The health and environmental impacts of meat-based diets are increasingly recognized as sustainability issues, but the motivations behind behaviour change driving vegetarian diets have generally been studied via a limited set of motivations and are therefore poorly understood. To examine such motivations, we designed a survey measuring 20 different possible motivations, using 77 statements drawn from the existing Food Choice Questionnaire as well as diverse literature on environmental protection, animal welfare, social norms, and pro-environmental...

Data from: Non‐breeding flight activity in pallid swifts Apus pallidus

Anders Hedenström, Gabriel Norevik, Giovanni Boano, Arne Andersson, Johan Bäckman & Susanne Akesson
Flight activity recorders have recently confirmed that alpine and common swifts spend the majority of their non‐breeding period on the wing, which may last 6‐10 months. Here we test the hypothesis that the closely related pallid swift, a species with a breeding distribution around the Mediterranean, lead a similar aerial life‐style during its migration and wintering periods. The pallid swift usually lays two clutches in one season and therefore spends more time in the breeding...

Data from: Sexual conflict and intrasexual polymorphism promote assortative mating and halts population differentiation

Lars L. Iversen, Erik I. Svensson, Søren T. Christensen, Johannes Bergsten & Kaj Sand-Jensen
Sexual conflict is thought to be an important evolutionary force in driving phenotypic diversification, population divergence and speciation. However, empirical evidence is inconsistent with the generality of sexual conflict as enhancing population divergence. Here we demonstrate an alternative evolutionary outcome in which sexual conflict plays a conservative role in maintaining male and female polymorphisms locally, rather than promoting population divergence. In diving beetles, female polymorphisms have evolved in response to male mating harassment and sexual...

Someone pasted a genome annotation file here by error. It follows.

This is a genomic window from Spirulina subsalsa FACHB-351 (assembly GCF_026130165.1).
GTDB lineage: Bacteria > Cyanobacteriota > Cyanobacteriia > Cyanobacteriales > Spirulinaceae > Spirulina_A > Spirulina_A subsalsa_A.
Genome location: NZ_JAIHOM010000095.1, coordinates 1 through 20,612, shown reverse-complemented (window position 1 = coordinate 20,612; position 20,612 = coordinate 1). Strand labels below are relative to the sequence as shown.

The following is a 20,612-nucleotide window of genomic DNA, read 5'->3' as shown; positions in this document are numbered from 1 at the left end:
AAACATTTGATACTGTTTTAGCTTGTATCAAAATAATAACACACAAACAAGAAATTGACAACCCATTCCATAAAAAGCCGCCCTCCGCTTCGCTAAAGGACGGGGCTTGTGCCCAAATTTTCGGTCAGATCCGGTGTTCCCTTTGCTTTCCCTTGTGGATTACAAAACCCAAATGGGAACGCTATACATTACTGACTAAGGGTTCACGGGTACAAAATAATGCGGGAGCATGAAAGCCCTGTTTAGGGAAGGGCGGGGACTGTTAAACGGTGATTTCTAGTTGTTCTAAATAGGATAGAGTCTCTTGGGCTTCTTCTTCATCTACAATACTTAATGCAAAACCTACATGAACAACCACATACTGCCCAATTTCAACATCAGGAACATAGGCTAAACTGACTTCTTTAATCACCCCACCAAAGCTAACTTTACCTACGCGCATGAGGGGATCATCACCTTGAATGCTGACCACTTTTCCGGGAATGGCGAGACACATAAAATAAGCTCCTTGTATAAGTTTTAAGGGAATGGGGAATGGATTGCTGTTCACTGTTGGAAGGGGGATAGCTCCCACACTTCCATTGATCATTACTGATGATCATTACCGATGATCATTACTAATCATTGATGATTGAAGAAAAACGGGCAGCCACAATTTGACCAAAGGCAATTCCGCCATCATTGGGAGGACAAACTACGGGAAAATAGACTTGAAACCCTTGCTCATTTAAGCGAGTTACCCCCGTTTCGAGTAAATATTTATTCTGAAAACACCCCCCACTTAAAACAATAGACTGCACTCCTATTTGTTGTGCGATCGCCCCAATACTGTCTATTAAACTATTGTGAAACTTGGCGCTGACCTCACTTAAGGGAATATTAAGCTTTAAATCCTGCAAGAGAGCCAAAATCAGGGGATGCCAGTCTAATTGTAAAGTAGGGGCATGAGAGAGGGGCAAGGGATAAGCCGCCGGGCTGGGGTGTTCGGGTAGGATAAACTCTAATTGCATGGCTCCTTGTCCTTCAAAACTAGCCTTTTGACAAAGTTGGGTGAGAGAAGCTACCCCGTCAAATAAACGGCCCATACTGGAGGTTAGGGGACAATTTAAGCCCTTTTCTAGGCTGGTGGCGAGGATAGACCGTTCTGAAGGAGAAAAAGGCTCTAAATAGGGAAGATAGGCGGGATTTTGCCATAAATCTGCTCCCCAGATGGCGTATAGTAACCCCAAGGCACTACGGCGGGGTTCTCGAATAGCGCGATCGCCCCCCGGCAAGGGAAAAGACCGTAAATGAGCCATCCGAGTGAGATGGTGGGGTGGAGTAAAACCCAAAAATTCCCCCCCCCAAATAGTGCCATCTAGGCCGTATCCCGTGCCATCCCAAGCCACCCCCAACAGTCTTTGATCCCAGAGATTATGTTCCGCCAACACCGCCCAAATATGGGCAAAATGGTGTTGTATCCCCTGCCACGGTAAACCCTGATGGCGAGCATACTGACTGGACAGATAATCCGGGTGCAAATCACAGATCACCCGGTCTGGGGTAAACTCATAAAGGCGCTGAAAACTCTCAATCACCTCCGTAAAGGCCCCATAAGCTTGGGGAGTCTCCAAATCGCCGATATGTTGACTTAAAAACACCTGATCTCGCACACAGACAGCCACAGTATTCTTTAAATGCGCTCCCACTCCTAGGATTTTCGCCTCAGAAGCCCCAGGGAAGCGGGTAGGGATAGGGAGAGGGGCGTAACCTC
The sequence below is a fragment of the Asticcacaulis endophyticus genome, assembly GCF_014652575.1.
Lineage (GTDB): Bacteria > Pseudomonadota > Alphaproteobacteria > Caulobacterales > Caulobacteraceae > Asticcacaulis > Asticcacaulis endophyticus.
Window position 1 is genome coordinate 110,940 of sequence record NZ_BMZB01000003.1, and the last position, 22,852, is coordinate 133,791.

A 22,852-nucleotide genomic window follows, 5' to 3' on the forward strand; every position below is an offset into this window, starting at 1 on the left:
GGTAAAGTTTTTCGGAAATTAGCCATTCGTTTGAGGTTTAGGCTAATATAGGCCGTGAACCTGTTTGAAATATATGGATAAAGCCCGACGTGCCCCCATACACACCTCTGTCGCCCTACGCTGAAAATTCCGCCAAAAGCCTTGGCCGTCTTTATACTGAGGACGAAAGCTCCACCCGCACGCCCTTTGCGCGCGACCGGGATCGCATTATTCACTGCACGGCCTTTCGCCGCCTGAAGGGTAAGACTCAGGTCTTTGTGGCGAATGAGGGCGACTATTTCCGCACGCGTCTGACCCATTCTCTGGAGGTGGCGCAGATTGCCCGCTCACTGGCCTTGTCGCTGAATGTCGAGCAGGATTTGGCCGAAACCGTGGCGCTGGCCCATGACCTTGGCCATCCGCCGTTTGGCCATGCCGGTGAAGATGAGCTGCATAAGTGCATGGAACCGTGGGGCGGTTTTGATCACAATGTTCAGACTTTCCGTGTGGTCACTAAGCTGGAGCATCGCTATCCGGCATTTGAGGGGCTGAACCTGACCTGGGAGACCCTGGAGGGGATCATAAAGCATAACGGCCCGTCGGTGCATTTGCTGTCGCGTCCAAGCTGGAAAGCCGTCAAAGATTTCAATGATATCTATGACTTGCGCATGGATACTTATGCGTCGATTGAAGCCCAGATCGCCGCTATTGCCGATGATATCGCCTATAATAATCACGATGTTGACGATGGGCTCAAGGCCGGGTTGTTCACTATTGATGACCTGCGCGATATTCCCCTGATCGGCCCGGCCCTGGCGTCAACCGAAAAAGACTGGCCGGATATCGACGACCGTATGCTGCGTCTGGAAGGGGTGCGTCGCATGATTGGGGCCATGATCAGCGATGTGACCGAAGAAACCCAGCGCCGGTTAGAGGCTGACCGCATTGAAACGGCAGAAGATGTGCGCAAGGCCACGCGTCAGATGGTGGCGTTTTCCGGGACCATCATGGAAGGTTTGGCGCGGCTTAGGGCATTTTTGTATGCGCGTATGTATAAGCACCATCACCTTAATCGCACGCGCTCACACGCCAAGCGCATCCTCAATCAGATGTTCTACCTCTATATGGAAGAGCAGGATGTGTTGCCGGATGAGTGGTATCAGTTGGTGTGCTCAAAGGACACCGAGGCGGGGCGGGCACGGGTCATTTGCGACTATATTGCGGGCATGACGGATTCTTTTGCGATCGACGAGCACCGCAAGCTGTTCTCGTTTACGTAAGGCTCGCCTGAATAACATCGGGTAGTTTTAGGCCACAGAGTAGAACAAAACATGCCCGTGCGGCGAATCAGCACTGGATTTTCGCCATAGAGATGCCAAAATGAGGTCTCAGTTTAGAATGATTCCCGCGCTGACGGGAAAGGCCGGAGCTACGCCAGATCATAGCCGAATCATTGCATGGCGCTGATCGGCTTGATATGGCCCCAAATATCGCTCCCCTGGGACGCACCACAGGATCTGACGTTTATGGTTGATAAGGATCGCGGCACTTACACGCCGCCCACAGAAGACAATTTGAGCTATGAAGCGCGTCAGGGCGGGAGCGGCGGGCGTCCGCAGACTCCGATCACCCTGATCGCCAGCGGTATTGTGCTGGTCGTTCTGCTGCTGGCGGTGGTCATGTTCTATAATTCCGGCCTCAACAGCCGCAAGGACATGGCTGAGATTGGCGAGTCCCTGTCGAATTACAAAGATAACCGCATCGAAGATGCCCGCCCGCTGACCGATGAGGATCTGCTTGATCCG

Data from: Carbon use efficiency of mycorrhizal fungal mycelium increases during the growing season but decreases with forest age across a Pinus sylvestris chronosequence

Andreas Hagenbo, David Hadden, Karina E. Clemmensen, Achim Grelle, Stefano Manzoni, Meelis Mölder, Alf Ekblad & Petra Fransson
1. In boreal forest soils, mycelium of mycorrhizal fungi is pivotal for regulating soil carbon (C) cycling and storage. The carbon use efficiency (CUE), a key parameter in C cycling models, can inform on the partitioning of C between microbial biomass, and potential soil storage, and respiration. Here we test the dependency of mycorrhizal mycelial CUE on stand age and seasonality in managed boreal forest stands. 2. Based on mycelial production and respiration estimates, derived...

Innate preference hierarchies coupled with adult experience, rather than larval imprinting or transgenerational acclimation, determine host plant use in Pieris rapae

Hampus Petrén, Gabriele Gloder, Diana Posledovich, Christer Wiklund & Magne Friberg